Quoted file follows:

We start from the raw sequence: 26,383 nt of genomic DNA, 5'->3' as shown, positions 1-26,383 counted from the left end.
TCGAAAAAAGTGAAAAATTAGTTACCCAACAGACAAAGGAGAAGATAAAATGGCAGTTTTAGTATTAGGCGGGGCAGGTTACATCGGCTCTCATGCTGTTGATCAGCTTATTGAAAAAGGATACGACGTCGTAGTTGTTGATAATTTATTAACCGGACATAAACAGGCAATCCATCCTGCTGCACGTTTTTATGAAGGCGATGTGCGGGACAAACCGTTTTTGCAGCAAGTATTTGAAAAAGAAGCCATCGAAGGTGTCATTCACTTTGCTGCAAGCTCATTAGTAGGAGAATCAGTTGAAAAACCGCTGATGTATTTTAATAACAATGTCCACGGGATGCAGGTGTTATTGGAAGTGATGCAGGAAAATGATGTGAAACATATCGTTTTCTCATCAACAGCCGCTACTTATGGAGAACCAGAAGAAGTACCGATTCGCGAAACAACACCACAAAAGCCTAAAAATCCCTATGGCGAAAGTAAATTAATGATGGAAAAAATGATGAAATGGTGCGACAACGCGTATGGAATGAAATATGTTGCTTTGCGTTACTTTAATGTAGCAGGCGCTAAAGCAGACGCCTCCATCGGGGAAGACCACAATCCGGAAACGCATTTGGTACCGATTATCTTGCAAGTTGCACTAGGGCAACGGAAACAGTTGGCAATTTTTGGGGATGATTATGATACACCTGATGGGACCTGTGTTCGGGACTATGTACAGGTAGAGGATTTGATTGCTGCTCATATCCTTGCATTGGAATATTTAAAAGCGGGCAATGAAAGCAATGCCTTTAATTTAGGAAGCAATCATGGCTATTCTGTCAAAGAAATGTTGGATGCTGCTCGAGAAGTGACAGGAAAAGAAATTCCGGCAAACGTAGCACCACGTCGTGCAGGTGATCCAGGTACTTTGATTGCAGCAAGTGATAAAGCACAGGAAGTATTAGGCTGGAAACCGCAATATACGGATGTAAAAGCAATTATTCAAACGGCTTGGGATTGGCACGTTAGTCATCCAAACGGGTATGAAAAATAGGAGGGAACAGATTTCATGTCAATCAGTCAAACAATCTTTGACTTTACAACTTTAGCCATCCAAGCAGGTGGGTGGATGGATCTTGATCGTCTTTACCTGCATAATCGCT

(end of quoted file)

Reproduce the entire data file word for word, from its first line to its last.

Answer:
We start from the raw sequence: 26,383 nt of genomic DNA, 5'->3' as shown, positions 1-26,383 counted from the left end.
TCGAAAAAAGTGAAAAATTAGTTACCCAACAGACAAAGGAGAAGATAAAATGGCAGTTTTAGTATTAGGCGGGGCAGGTTACATCGGCTCTCATGCTGTTGATCAGCTTATTGAAAAAGGATACGACGTCGTAGTTGTTGATAATTTATTAACCGGACATAAACAGGCAATCCATCCTGCTGCACGTTTTTATGAAGGCGATGTGCGGGACAAACCGTTTTTGCAGCAAGTATTTGAAAAAGAAGCCATCGAAGGTGTCATTCACTTTGCTGCAAGCTCATTAGTAGGAGAATCAGTTGAAAAACCGCTGATGTATTTTAATAACAATGTCCACGGGATGCAGGTGTTATTGGAAGTGATGCAGGAAAATGATGTGAAACATATCGTTTTCTCATCAACAGCCGCTACTTATGGAGAACCAGAAGAAGTACCGATTCGCGAAACAACACCACAAAAGCCTAAAAATCCCTATGGCGAAAGTAAATTAATGATGGAAAAAATGATGAAATGGTGCGACAACGCGTATGGAATGAAATATGTTGCTTTGCGTTACTTTAATGTAGCAGGCGCTAAAGCAGACGCCTCCATCGGGGAAGACCACAATCCGGAAACGCATTTGGTACCGATTATCTTGCAAGTTGCACTAGGGCAACGGAAACAGTTGGCAATTTTTGGGGATGATTATGATACACCTGATGGGACCTGTGTTCGGGACTATGTACAGGTAGAGGATTTGATTGCTGCTCATATCCTTGCATTGGAATATTTAAAAGCGGGCAATGAAAGCAATGCCTTTAATTTAGGAAGCAATCATGGCTATTCTGTCAAAGAAATGTTGGATGCTGCTCGAGAAGTGACAGGAAAAGAAATTCCGGCAAACGTAGCACCACGTCGTGCAGGTGATCCAGGTACTTTGATTGCAGCAAGTGATAAAGCACAGGAAGTATTAGGCTGGAAACCGCAATATACGGATGTAAAAGCAATTATTCAAACGGCTTGGGATTGGCACGTTAGTCATCCAAACGGGTATGAAAAATAGGAGGGAACAGATTTCATGTCAATCAGTCAAACAATCTTTGACTTTACAACTTTAGCCATCCAAGCAGGTGGGTGGATGGATCTTGATCGTCTTTACCTGCATAATCGCT